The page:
Steve Frost | Front-End Engineer

Responsive CSS with REMs & EMs

June 26, 2017

Amongst several extremely useful features, CSS3 brought us REMs & EMs - two responsive-minded measurement units. In my experience, these units tend to be more predictable and adaptable than the usual style of pixels and percents though those are still good for things such as border-widths and the like. Today I’ll outline exactly what REMs & EMs are, their journey to cross-browser support, and the benefits in using them.

What are REMs & EMs

In this instance, the dictionary definition does a lot of good to know and rounds out a ground floor to come in on.

  • REM: stands for the text size of the root element on the webpage.

  • EM: historically, em was a measurement based on the width of the capital M letter. In modern web design, it is more commonly equated to roughly 16 pixels.

Now, in layman’s terms: a REM is based on whatever root text size you’re using in your HTML selector. On the other hand, an EM inherits from what comes before it. Consider the following:

html { font-size: 100%;} // FYI: in most browsers 100% = 16px;
body { font-size: 20px;}

.first { font-size: 1rem; }
.second { font-size: 1em; }

<html>
  <body>
    <div class="first">
      <p>I'm using REMs here which rely on the root element</p> 
    </div>
    <div class="second">
      <p>I'm using EMs here which inherit from the parent element
    </div>
  </body>
</html>

In my <div class="first">, my font size will be 16px because REMs are based on the root element, or the 100% font size within my HTML. While it’s only on letter difference, the EMs are doing their own thing. Over in the <div class="second">, the font size would be 20px because it inherits from it’s parent, or <body> in this case where the font size is set to 20px.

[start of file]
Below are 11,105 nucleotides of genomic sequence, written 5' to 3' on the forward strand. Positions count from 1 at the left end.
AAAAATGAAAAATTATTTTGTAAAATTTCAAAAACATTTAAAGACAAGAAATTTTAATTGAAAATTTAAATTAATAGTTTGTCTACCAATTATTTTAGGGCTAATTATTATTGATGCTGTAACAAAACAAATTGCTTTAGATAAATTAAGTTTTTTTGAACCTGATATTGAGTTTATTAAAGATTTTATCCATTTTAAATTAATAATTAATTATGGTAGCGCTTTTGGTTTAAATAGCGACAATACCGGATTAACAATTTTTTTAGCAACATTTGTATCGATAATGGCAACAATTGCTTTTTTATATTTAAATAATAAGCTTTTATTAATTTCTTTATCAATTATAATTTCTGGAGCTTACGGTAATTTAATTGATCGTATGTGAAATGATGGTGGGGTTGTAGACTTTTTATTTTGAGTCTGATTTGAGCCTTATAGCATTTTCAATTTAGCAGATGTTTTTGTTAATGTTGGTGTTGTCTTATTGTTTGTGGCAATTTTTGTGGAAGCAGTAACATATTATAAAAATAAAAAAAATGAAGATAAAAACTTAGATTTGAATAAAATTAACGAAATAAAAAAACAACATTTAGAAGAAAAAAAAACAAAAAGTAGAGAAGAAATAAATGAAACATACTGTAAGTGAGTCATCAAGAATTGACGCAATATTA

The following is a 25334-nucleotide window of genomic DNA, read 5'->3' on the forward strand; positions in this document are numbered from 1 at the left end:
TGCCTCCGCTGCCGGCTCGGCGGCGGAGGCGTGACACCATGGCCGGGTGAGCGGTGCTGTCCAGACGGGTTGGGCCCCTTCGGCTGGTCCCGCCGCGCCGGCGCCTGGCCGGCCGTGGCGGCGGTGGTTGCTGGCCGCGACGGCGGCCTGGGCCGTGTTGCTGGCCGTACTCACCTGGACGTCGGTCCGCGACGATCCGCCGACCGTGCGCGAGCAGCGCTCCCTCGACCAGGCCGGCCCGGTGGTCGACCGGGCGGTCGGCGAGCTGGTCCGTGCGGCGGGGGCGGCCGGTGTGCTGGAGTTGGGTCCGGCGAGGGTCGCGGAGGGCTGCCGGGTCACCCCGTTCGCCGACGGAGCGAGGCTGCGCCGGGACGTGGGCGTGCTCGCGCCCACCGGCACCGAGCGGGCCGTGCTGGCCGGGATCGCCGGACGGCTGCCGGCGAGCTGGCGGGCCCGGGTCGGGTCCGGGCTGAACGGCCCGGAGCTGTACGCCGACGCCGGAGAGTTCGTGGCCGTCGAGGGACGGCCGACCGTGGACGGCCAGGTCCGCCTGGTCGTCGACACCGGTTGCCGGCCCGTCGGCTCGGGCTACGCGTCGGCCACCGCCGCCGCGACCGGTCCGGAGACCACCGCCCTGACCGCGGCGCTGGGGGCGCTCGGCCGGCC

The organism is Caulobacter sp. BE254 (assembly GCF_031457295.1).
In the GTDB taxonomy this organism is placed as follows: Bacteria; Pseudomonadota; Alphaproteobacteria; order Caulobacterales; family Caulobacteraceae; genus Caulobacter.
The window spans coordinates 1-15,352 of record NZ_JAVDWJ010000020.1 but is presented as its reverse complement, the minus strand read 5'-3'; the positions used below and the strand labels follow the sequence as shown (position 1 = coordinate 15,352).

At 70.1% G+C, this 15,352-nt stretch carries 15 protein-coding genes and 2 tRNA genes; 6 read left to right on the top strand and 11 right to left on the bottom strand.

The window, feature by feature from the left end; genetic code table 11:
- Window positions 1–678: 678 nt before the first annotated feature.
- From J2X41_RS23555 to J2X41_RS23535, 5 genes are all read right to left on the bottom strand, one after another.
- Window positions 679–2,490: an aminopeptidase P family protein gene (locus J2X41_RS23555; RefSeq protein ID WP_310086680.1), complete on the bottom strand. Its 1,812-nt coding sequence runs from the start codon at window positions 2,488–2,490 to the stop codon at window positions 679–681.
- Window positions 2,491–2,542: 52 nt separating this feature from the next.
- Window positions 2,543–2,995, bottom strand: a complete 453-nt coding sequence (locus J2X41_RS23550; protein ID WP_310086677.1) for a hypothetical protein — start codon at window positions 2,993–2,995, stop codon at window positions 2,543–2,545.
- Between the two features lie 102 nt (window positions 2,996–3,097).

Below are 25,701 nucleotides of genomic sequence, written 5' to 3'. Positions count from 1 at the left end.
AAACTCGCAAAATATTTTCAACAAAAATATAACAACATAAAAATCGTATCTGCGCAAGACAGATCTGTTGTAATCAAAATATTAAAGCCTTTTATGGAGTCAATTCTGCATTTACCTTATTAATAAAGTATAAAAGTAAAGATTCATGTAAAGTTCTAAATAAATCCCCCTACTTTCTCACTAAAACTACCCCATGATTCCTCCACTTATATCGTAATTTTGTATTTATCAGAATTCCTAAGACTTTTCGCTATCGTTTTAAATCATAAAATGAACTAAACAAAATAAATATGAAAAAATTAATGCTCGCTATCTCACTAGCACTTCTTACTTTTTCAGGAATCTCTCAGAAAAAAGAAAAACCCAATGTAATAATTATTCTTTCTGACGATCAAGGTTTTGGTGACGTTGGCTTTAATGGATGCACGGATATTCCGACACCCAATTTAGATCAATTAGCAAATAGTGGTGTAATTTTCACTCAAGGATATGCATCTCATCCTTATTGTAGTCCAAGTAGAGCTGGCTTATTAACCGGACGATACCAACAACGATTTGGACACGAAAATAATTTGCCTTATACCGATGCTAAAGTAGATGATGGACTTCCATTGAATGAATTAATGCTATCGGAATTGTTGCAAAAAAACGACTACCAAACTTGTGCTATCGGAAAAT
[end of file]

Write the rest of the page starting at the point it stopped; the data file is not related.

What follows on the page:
How Did REMs & EMs Get Here?

CSS3 had a long, tattered road to walk/crawl before any spec was fully published. From what I’ve read, it was about 12 years in-between CSS2 & CSS3 and the implementation of CSS3 wasn’t even the full spec but rather the code was modularized and published as single purpose entities. The latest module to come out was in 2012 and is something we hold dearly – media queries!

Benefits of REMs & EMs

The main benefit I’ve noticed of basing a site off REMs & EMs is ease of responsiveness. If the content, structure, etc is based off the root font-size then the only media queries needed are on the HTML font-size. When that is scaled up, the entire page scales up. To have this work, it’s best to have the containers based on REMs and the font based on EMs. That is because we want the containers to scale up relative to the HTML root font size and the contents inside of them to be relative to their containers.

If this is how you do decide to use REMs & EMs, there is one catch that I’ve noticed. When scaling, scale up to 100%. That means your HTML font-size on mobile should be 80% or so and then step it up 5% - 10% at each breakpoint. If this 80% font is too small in your opinion, then use a :root selector to increase the font in pixels.

:root {
  font-size: 20px;  // most browsers are 16px by default -->
}

html {
  font-size: 80%;  // then scale up as the screen grows using media queries
}

The reason we want to scale up to 100% max is because if there are images on the page that rely on that root size, once it goes beyond 100% they’ll become distorted.

Hopefully that quick outline of how I’ve learned to create responsive designs using purely REMs & EMs, and one percent rule, will be helpful in your next project. If you find any other tricks when trying it out, leave them in the comments below!


Steve Frost

Written by Steve Frost who lives in Minneapolis using technology to make an impact in the community and our environment. Follow on Twitter